[AfrICANN-discuss] US screening new gTLD applicants against US laws

Badru Ntege (NFT) badru.ntege at nftconsult.com
Thu Dec 16 16:52:29 SAST 2010

Dr Yassin




As a matter of ICANN Policy, this issue is not discussable - the answer is written on the wall.


My apologies for sounding harsh but facts are facts.



Just like we keep on hitting bad government in Africa until they conform we also need to keep lobbying for change on this issue until the Dept of trade realizes that there is a world outside the USA which coincidentally has allot more users of internet services than the USA.    Some historical positions are hard to move but it does not mean that we just accept.  The world has changed and is still changing on a daily basis.



Seasons Greetings



On 15 December 2010 17:38, Vika Mpisane <vika at zadna.org.za> wrote:

Dear AfrICANN’s


Please read Khaled Fattal’s honourable submission at http://forum.icann.org/lists/5gtld-guide/pdfIIMoPfVdQj.pdf and see what an important and disturbing development the “final” new gTLD Draft Applicant Guidebook gives us. I must admit that while I was bogged down to the ccNSO and its council’s business in Cartagena, this important matter escaped my attention.


What is Africa’s response to the DAG full granting the US government a right to screen new gTLD applicants against the US (probably more supreme) laws? I really think we can expect non-US people starting to push for alternative DNS root seeing the current DNS is US’ and US’ alone! So if you’re not a US applicant and are from a country the US government considers to be terrorist, then forget about getting your new gTLD! This is what this exactly mean,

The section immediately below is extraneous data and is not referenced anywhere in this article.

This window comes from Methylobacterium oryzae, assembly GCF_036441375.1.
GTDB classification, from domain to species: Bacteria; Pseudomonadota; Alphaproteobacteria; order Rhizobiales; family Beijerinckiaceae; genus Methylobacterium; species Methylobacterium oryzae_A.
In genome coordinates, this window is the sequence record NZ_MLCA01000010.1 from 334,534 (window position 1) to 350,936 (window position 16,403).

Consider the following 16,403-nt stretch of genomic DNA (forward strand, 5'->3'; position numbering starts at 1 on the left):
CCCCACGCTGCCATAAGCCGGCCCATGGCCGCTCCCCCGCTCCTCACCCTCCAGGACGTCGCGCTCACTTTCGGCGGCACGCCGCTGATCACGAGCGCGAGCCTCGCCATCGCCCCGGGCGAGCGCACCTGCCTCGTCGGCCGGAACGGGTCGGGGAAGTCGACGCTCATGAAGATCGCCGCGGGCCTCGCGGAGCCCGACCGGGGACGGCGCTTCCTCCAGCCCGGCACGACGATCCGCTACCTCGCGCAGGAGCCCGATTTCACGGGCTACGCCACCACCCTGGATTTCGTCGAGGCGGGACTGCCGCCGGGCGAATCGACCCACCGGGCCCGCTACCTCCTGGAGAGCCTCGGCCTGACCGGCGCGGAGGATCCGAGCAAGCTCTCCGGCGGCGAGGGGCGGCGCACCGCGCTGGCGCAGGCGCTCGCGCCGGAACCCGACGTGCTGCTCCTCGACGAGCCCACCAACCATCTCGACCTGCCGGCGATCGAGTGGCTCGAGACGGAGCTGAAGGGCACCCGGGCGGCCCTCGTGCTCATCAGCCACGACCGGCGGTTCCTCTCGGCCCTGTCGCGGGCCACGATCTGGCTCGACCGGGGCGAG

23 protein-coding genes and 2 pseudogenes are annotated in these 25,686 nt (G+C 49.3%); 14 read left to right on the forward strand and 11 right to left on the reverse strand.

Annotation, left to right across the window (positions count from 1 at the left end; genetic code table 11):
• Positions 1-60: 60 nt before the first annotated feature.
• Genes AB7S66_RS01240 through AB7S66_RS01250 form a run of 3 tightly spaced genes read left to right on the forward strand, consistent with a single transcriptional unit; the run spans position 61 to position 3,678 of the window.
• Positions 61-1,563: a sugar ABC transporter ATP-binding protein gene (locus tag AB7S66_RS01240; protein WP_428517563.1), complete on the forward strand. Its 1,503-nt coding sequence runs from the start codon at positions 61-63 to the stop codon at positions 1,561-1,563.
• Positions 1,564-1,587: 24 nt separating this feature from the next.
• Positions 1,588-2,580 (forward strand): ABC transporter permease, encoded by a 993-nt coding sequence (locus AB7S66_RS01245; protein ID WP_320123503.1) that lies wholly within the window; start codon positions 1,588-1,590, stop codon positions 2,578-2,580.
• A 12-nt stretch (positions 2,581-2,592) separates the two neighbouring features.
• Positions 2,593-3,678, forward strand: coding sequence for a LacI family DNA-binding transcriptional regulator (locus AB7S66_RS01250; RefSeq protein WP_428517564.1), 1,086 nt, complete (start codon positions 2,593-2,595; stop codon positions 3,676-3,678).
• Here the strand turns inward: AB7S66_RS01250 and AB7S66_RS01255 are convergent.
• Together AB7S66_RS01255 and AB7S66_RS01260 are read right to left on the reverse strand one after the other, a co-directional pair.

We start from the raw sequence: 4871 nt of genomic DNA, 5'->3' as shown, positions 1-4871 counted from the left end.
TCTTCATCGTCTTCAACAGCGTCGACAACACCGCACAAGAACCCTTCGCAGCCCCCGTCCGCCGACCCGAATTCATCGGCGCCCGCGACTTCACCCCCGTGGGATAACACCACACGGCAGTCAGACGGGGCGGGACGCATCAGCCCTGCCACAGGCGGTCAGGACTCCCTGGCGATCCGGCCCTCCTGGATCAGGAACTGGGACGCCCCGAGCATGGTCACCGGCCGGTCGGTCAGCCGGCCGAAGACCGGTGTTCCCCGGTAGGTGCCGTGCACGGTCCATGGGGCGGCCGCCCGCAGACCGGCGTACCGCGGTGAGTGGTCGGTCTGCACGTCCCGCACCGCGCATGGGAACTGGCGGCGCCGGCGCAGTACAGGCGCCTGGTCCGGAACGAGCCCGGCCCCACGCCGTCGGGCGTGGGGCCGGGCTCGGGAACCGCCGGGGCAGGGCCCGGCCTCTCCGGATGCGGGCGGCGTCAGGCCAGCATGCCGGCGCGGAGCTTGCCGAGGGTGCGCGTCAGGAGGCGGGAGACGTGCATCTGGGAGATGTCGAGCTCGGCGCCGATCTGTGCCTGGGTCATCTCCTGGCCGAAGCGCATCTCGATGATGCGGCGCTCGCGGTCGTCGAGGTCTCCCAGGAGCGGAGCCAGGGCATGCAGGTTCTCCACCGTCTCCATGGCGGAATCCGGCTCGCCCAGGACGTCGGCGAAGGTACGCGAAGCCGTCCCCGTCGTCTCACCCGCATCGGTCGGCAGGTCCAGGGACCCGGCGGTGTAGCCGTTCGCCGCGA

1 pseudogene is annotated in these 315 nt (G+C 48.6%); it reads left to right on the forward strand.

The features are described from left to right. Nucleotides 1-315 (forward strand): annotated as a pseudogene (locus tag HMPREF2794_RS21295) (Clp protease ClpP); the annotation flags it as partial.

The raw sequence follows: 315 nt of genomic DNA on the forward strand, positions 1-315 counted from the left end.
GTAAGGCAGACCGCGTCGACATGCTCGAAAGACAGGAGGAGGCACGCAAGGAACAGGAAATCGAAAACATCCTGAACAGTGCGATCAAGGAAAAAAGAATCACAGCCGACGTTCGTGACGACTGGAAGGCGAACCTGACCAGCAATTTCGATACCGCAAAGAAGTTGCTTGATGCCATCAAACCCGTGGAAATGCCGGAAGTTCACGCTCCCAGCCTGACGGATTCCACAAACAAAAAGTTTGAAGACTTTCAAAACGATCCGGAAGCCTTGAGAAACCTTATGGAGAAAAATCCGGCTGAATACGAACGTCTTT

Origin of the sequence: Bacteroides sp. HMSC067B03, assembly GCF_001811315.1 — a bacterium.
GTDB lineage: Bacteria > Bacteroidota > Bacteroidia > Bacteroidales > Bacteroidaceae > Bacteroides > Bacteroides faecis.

While I’ve been usually reserved regarding the ITU advances towards the DNS, if ICANN continues to be a US govt entity as it is doing right now (even when ICANN is supposed to move away from this reality through the Affirmation), then who can blame the ITU or even other “Internet rebels” (or should we not call them “Internet freedom fighters”) who have come up with alternative DNSes!


I hope subscribers to this list will make their governments aware of this important matter (I believe some already have done so) and that our governments and the AU will not disappoint in withstanding the US monopoly of the currently dominant DNS. It must be fair to expect African governments to express their position even before the ICANN board meets GAC in February 2011.


And I hope we won’t hear another view that ICANN needs to first build our capacity before we can respond to this straight-forward nonsense from the ICANN DAG.




Vika Mpisane


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